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Does Spain use cloud seeding?

Conor Faulkner
Conor Faulkner - [email protected]
Does Spain use cloud seeding?
A BQ-100 Beechcraft aircraft fitted with canisters containing Silver Iodide, Sodium Chloride and Potassium Chloride on its wings takes off during the cloud seeding experiment. (Photo by MANJUNATH KIRAN / AFP)

Some voices online blamed cloud seeding for flash flooding in Dubai recently. Does Spain use this weather modification technique and is it being harnessed as a means of combatting severe drought in the country?

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The internet was awash with images of dramatic flooding in the UAE two weeks ago, in which parts of the country saw more rainfall in a single day than it usually does in an entire year on average.

The UEA government stated that it was the most rainfall the country had seen in 75 years and an incredible 10 inches of rain fell in the city of Al Ain.

Predictably, the freak weather event sparked fierce internet debate about the causes and consequences among climate change activists and climate change sceptics. The cause, in particular, struck a chord with certain subsections of the internet and many were asking the same question: did ‘cloud seeding’ cause this biblical downpour?

But what exactly is cloud seeding? Does Spain use it? And with the country's ongoing drought conditions, should it be using it?

What is cloud seeding?

According to the Desert Research Institute: "Cloud seeding is a weather modification technique that improves a cloud’s ability to produce rain or snow by introducing tiny ice nuclei into certain types of subfreezing clouds. These nuclei provide a base for snowflakes to form. After cloud seeding takes place, the newly formed snowflakes quickly grow and fall from the clouds back to the surface of the Earth, increasing snowpack and streamflow."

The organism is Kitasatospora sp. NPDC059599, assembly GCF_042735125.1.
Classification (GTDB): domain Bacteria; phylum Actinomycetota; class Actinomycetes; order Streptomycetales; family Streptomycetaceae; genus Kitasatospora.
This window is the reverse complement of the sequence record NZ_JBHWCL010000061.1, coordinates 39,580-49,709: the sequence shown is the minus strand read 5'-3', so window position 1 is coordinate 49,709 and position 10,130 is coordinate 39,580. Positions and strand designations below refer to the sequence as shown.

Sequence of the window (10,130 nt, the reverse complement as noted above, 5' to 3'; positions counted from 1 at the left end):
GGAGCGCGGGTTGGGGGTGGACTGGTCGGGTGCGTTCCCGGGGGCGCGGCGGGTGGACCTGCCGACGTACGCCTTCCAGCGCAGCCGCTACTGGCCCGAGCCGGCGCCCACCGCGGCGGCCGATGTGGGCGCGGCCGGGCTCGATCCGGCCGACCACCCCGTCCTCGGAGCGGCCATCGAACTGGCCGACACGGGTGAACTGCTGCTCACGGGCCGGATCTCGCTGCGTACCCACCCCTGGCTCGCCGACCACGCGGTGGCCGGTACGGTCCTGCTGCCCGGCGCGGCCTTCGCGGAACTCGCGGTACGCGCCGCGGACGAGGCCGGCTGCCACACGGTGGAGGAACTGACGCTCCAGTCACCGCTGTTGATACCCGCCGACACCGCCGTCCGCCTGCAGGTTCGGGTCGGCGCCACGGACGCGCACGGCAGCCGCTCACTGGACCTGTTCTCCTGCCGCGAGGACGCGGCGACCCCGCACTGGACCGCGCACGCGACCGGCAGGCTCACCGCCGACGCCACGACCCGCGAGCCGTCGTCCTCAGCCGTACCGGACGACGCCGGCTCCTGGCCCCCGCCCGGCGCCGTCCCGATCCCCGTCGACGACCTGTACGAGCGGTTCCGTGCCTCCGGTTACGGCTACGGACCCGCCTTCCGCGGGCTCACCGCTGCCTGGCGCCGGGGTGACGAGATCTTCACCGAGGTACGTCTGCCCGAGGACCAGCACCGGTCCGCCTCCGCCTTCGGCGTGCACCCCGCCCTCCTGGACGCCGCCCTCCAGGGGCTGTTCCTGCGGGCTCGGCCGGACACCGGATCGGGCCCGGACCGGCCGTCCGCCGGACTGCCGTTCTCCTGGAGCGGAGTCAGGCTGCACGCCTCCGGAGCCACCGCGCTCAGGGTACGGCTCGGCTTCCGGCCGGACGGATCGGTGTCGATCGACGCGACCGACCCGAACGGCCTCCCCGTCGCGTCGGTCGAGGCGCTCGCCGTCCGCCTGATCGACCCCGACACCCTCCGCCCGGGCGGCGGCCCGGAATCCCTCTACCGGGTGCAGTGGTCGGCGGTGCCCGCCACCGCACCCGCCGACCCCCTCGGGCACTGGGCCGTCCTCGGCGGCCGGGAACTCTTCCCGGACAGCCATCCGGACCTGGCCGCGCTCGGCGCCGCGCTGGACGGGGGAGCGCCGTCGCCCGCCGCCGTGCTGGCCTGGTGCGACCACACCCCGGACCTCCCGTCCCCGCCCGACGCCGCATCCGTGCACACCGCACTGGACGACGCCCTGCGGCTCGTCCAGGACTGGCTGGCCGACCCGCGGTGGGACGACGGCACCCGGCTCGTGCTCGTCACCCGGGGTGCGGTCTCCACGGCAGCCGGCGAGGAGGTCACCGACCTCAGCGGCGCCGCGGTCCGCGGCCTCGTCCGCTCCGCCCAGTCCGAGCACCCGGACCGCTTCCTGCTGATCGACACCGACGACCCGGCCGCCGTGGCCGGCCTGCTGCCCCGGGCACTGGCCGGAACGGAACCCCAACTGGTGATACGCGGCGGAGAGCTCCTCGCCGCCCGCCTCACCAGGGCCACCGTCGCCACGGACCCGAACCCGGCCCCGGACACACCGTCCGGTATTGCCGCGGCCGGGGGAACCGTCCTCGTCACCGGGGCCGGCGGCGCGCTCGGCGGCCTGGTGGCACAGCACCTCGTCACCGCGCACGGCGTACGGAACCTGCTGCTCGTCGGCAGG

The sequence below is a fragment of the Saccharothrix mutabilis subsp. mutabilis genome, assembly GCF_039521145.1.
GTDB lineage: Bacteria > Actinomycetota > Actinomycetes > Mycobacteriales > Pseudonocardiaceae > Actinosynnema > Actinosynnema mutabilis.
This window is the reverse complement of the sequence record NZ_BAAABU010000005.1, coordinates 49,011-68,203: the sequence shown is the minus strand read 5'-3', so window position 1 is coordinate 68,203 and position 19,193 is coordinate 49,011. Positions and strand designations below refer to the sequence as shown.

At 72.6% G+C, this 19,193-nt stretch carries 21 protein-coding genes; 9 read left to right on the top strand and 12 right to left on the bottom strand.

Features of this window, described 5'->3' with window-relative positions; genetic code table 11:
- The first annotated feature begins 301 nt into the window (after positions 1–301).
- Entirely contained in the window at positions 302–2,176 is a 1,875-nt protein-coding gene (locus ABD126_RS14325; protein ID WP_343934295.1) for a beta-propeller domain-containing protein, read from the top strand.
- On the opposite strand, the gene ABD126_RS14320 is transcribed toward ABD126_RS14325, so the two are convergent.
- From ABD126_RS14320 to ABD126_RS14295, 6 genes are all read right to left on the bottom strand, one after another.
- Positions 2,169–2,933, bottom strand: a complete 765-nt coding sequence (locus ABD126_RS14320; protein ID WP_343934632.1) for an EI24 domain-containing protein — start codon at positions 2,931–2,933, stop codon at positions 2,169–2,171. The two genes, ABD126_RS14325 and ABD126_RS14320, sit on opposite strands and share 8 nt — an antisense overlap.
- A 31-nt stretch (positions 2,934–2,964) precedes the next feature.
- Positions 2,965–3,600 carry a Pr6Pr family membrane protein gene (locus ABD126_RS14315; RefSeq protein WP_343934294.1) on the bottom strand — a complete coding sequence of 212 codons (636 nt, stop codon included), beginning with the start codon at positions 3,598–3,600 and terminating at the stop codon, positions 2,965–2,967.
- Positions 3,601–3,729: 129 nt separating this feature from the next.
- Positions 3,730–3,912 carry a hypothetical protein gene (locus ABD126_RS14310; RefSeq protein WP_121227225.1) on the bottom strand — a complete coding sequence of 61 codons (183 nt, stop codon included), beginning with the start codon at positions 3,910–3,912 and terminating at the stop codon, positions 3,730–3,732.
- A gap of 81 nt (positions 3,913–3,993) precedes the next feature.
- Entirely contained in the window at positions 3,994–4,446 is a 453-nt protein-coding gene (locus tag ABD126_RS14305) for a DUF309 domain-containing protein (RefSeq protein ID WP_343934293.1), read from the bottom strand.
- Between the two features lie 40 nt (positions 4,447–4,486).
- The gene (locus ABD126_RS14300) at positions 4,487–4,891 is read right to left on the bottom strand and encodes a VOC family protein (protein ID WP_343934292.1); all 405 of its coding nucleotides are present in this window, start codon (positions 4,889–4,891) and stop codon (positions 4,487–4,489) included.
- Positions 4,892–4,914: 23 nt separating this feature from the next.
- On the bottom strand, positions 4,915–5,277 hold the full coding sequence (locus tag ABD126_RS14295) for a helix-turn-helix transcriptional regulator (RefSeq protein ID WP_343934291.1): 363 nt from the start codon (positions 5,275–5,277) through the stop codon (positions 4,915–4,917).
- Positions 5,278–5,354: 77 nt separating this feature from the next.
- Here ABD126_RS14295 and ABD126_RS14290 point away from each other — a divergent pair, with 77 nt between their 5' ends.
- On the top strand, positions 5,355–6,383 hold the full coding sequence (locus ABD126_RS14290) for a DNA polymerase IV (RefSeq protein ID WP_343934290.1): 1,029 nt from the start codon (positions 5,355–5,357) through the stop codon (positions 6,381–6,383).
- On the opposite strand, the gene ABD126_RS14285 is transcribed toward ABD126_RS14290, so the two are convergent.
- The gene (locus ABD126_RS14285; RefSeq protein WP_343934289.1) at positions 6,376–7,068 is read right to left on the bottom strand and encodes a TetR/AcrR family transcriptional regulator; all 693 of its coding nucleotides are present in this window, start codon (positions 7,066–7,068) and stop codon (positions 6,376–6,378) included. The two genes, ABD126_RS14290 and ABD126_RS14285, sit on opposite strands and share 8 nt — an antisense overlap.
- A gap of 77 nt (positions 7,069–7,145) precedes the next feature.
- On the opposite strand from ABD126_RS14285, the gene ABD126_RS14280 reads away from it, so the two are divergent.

Cloud seeing is used by countries around the world, not only in the Middle East but in China and the U.S, usually in areas suffering drought concerns. The process can be done from the ground, with generators, or from above with planes.

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Does Spain use cloud seeding?

Sort of, but on a far smaller scale and not in the same way other countries do. In places like China and the U.S, where large swathes of the country are at risk of drought, cloud seeding is used to help replenish rivers and reservoirs and implemented on an industrial scale.

In Spain, however, the technique has been for a much more specific (and small scale) reason: to avoid hailstorms that can destroy crops.

This has mostly been used in the regions of Madrid and Aragón historically.

But cloud seeding isn't something new and innovative, despite how futuristic it might seem. In fact, Spain has a pretty long history when it comes to weather manipulation techniques. Between 1979 and 1981, the first attempts to stimulate rainfall took place in Spain, coordinated by the World Meteorological Organisation.